Examples pertaining to both classes can be found in Pitts et al. [12]. This field continues to burgeon and bring new attempts to this day [13]. As a relatively recent example of this line of inquiry, we wish to mention again Pullins et al. [4] and their efforts to produce a High Temperature Heat Flux Sensor (HTHFS) capable of simultaneously measuring thermopile surface temperature and heat flux at sensor temperatures up to 1000°C. Their specific approach to the problem has resulted in the development of a new wide angle radiation calibration system, which operates with the sensor at elevated temperatures. These authors succeeded in characterizing with acceptable uncertainty limits the temperature dependence of the sensor output over the range of 100–900°C. The calibrated HTHFS sensitivity has been found to be in good agreement with a dedicated theoretical sensitivity model, thereby providing some indirect evidence that the root cause for the strong dependence of the sensor’s output on temperature is the variation in thermal conductivity of the related materials with temperature. Yet in the frame of this line of inquiry, in the present study, we show how, starting from an already existing calibration system (described in Section 2) with a maximum range of 500 kW/m2; optimized heat flux levels in the range of interest of hypersonic flows, i.e., 102 to 103 kW/m2, can be obtained using a hybrid approach where radiative sources are used in conjunction with “convective” heat flux sources (a heretofore scarcely exploited strategy, Section 3). The performances of the upgraded system are finally presented in Section 4 through the application and verification of the related procedure for a practical case.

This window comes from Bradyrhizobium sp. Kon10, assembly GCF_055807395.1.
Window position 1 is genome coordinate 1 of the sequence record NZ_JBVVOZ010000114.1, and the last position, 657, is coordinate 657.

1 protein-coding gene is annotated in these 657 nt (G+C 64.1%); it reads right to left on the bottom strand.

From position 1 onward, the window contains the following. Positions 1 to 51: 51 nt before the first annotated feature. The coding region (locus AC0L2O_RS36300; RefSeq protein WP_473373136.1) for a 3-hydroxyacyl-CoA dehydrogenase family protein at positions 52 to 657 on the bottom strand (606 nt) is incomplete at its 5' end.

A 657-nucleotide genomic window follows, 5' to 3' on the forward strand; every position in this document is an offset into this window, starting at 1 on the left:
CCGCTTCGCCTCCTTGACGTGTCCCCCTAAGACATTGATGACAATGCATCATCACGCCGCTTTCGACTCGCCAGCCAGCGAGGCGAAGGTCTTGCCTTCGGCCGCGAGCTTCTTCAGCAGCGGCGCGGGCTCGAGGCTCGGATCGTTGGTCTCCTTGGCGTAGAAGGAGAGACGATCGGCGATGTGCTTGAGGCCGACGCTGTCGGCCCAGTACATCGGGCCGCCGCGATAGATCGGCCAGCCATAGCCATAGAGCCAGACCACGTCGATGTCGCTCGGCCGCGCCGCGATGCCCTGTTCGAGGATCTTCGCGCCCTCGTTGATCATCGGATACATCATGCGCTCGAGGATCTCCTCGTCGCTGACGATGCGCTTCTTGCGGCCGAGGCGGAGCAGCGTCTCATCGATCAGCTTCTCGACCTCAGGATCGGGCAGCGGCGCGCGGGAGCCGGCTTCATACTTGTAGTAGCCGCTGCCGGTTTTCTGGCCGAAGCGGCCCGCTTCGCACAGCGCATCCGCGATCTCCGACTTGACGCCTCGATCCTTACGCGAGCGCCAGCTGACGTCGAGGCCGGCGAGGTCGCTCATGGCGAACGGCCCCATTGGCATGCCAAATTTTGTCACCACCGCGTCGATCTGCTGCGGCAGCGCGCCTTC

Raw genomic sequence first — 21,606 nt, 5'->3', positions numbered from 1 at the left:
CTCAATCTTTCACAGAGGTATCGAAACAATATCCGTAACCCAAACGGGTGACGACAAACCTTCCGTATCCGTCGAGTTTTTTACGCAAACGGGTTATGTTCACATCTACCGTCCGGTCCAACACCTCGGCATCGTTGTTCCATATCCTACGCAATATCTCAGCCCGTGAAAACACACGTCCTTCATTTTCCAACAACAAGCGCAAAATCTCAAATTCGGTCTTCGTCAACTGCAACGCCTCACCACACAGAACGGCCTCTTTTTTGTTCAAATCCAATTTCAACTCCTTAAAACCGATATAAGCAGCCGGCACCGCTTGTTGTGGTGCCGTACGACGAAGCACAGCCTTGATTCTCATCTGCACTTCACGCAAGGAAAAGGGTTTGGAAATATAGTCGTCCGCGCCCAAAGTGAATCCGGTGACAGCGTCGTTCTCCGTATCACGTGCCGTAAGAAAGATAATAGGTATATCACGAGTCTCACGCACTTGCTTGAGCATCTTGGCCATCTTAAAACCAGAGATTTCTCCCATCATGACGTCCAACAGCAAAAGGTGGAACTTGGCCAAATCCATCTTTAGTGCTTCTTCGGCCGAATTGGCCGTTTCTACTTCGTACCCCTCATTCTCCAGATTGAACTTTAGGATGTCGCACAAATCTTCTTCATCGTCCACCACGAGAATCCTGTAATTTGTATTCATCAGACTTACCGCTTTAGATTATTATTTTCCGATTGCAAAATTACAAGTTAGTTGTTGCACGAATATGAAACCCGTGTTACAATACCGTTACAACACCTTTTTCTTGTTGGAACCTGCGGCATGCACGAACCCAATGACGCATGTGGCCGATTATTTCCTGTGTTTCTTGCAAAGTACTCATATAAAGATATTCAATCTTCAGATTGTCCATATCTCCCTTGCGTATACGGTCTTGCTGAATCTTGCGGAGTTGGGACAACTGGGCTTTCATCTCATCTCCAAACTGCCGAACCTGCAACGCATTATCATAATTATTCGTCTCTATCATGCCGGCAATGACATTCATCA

2  The Calibration System

2.1 Basic Configuration Description (Structure, Heat Source, Reference Sensor)